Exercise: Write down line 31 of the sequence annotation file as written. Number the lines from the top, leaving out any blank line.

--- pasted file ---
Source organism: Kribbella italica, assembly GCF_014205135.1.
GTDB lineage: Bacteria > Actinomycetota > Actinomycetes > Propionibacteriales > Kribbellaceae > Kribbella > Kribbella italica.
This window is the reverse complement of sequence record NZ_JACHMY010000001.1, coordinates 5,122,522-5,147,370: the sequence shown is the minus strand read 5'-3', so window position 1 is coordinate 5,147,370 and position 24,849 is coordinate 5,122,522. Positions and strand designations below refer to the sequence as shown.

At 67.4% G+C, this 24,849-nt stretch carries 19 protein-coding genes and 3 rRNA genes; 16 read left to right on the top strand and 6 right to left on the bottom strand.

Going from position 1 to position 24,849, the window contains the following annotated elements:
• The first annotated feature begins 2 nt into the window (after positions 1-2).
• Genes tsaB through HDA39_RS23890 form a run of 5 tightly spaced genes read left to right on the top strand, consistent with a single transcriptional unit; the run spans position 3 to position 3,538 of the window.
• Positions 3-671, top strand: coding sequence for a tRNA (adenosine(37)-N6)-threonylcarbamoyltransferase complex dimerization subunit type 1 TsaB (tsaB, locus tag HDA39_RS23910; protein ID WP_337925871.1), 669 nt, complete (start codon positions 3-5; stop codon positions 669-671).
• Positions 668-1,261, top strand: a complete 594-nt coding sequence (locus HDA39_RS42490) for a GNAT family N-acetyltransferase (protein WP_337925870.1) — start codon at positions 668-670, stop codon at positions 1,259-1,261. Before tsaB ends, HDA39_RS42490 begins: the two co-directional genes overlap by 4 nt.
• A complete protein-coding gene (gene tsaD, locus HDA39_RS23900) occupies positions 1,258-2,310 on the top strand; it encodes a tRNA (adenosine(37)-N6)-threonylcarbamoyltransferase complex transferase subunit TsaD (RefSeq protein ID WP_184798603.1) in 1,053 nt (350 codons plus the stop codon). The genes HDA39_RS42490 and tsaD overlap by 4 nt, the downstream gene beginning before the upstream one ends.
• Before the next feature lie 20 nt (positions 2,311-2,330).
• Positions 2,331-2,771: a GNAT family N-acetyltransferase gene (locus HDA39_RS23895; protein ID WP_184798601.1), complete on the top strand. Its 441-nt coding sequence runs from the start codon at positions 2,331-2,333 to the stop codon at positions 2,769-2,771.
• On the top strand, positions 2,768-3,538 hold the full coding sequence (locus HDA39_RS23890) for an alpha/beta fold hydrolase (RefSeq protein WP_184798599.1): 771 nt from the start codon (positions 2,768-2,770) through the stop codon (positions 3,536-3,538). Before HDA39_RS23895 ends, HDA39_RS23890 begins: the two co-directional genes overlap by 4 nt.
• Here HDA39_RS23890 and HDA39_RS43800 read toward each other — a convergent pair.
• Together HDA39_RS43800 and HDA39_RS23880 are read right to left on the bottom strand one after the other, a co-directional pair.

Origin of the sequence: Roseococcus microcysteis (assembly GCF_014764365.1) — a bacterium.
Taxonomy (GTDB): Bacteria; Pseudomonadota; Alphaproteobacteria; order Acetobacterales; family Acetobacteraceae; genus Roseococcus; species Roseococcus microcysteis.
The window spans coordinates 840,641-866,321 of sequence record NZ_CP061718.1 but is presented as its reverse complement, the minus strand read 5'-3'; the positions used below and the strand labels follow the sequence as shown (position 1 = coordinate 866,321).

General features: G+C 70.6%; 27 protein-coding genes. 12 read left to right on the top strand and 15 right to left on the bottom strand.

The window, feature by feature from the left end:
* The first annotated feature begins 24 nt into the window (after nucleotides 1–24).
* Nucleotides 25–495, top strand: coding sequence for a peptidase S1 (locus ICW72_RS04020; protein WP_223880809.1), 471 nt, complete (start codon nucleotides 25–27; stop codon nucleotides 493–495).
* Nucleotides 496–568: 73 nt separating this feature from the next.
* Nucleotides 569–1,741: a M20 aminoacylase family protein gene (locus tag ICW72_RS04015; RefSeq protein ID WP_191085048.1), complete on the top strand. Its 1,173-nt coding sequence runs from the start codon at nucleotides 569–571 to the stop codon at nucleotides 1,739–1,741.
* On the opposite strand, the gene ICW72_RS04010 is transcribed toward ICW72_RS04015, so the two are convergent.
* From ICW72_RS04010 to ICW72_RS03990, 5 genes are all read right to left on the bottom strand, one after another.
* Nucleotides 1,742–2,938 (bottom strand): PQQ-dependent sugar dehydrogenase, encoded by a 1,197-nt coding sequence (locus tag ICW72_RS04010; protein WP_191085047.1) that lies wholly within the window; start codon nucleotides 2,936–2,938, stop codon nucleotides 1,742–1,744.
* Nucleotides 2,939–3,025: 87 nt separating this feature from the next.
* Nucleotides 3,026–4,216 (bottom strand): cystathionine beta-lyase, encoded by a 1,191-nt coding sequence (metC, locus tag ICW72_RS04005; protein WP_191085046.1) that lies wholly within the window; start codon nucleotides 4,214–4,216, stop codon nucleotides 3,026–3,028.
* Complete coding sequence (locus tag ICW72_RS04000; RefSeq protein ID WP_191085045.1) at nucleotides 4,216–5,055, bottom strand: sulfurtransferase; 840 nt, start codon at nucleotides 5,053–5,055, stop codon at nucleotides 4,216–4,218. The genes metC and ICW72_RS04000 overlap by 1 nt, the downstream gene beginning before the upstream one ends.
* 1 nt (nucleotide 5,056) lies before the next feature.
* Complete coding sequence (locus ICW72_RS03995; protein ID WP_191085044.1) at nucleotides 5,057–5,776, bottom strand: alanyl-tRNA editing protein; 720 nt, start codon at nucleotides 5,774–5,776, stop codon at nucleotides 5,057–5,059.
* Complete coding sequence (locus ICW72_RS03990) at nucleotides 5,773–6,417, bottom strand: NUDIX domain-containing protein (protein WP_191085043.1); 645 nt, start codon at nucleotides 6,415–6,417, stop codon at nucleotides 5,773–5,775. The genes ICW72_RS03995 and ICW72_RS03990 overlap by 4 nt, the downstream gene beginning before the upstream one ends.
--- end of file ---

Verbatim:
* 1 nt (nucleotide 5,056) lies before the next feature.